Leaning back in the uncomfortable arm chair, I was mesmerized by the magnolia’s silhouette in the silvery, pre-dawn moonlight. A lovely distraction on the other side of the window, breaking up what had been a long, hard night that would most certainly segue into a long, hard day.
She had been there for the better part of six weeks, in one room or another. This was the best. At least as far as rooms go in skilled nursing. Certainly better than the three hospital rooms she’d been in and out of during that time. The magnolia’s big branches and broad leaves gave us something to stare out at between watching, holding, talking, reading and waiting. Pretending to be absorbed in something, anything, outside when our minds were on nothing but the inside of that room and my sweet mother who was transitioning to her heavenly state. “Going,” they called it, the people who knew. “Oh,” with the sad look, ”she’s going.” At first I was puzzled. Then I realized. They can tell. She had the look. The breathing. Going.
It was no quick trip, either. Whispers and looks. “What do you think she’s waiting for? Is there someone she wants to see?” Names called out in her sleep. Elaine! Edward! One living, one not. Elaine rushed over, still in uniform, frazzled from an international work flight. “I’m here.” Nothing. Still going but not gone.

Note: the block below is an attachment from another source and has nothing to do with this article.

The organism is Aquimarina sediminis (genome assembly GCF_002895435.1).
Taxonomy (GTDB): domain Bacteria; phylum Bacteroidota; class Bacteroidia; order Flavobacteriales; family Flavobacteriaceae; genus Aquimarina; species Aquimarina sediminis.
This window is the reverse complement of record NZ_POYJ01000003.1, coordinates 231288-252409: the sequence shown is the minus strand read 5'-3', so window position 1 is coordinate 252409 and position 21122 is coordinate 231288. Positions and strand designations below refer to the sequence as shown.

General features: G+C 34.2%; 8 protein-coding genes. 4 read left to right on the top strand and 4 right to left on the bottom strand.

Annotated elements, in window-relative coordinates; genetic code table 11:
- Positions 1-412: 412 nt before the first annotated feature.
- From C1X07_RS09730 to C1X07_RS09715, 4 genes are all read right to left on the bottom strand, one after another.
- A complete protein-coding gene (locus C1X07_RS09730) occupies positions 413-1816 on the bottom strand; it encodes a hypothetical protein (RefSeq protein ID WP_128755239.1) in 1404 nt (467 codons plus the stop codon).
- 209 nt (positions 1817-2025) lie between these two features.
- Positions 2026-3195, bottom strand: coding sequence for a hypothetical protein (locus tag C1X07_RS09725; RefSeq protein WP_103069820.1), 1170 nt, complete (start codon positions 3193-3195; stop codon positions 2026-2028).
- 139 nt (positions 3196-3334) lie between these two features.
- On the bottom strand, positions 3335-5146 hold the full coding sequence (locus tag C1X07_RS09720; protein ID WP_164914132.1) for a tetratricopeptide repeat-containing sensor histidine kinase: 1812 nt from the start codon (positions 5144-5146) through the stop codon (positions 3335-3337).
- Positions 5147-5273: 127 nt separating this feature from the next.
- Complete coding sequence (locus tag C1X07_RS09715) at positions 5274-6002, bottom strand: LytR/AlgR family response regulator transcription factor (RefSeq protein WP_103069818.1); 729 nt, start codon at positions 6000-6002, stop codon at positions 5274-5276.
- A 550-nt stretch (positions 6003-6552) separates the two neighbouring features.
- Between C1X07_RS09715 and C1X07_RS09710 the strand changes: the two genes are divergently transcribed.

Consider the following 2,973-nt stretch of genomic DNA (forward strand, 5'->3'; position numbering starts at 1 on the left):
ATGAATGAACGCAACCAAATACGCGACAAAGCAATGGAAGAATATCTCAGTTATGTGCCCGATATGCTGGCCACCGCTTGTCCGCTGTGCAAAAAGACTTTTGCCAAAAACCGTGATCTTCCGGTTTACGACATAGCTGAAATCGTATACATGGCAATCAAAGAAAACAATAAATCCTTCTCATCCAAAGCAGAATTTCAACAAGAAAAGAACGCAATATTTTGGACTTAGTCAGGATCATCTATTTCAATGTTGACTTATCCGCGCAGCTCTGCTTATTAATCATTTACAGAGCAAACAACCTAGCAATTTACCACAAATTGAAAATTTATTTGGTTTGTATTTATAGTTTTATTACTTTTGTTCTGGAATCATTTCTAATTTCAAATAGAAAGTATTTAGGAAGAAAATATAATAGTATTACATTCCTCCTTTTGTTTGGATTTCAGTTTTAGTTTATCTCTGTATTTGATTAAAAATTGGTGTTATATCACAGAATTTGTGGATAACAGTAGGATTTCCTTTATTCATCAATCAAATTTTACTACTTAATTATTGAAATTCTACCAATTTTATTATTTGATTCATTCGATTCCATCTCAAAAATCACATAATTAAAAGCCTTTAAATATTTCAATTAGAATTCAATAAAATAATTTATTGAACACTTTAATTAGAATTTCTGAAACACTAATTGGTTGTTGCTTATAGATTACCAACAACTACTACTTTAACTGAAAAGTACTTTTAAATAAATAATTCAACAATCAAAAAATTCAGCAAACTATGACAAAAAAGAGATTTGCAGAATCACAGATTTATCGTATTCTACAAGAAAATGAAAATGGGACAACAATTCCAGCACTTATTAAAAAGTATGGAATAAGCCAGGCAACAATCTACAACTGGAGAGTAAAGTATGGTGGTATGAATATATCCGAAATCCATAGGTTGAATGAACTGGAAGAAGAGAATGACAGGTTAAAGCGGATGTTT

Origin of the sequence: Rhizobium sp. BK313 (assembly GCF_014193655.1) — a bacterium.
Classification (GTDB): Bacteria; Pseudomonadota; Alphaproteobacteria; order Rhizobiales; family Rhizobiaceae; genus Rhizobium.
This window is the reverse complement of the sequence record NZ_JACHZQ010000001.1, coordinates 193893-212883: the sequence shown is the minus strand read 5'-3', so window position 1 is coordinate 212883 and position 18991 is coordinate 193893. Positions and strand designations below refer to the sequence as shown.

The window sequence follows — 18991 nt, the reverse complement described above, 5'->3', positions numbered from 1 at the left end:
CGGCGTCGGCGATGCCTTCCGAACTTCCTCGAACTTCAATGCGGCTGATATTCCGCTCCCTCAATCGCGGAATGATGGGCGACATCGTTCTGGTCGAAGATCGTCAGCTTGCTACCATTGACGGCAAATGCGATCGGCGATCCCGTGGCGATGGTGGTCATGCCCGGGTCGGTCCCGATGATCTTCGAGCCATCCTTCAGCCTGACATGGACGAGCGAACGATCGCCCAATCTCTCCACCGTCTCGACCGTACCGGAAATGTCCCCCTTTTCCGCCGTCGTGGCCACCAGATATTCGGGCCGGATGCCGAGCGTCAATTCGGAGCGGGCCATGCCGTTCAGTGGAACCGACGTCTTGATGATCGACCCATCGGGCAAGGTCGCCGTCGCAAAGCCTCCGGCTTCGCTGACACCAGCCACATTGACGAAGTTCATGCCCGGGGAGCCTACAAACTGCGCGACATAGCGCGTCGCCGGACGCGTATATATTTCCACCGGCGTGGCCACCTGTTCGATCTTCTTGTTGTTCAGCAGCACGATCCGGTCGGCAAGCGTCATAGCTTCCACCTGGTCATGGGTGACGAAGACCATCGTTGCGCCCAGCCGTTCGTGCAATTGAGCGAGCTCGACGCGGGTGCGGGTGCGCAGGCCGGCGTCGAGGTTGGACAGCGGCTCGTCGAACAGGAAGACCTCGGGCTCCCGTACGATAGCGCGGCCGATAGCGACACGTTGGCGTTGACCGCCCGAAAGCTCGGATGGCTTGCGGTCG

We were moved to a private room, a family room. Drinks and snacks, for the family who just couldn’t eat, and room for the mattress and the cot and the chair Daddy, Jake and I had slept on during those last days. She was our precious cargo and we wanted to be there to see her to heaven, day or night. We covered her in prayers, a prayer quilt, and hymns. Resting my head on her chest, humming “How Great Thou Art.”
“I love that song,” Aunt Sharon said.
In a way, I wish that was the last of my memories there. It wasn’t, though, and in reality I wanted desperately to see her to the end…to the beginning. I believed that if she went when I was away for a moment, it would be because she chose it to be that way, and I would accept it.
In the end, though, we were together, Mama, Daddy and me.
And then there were two.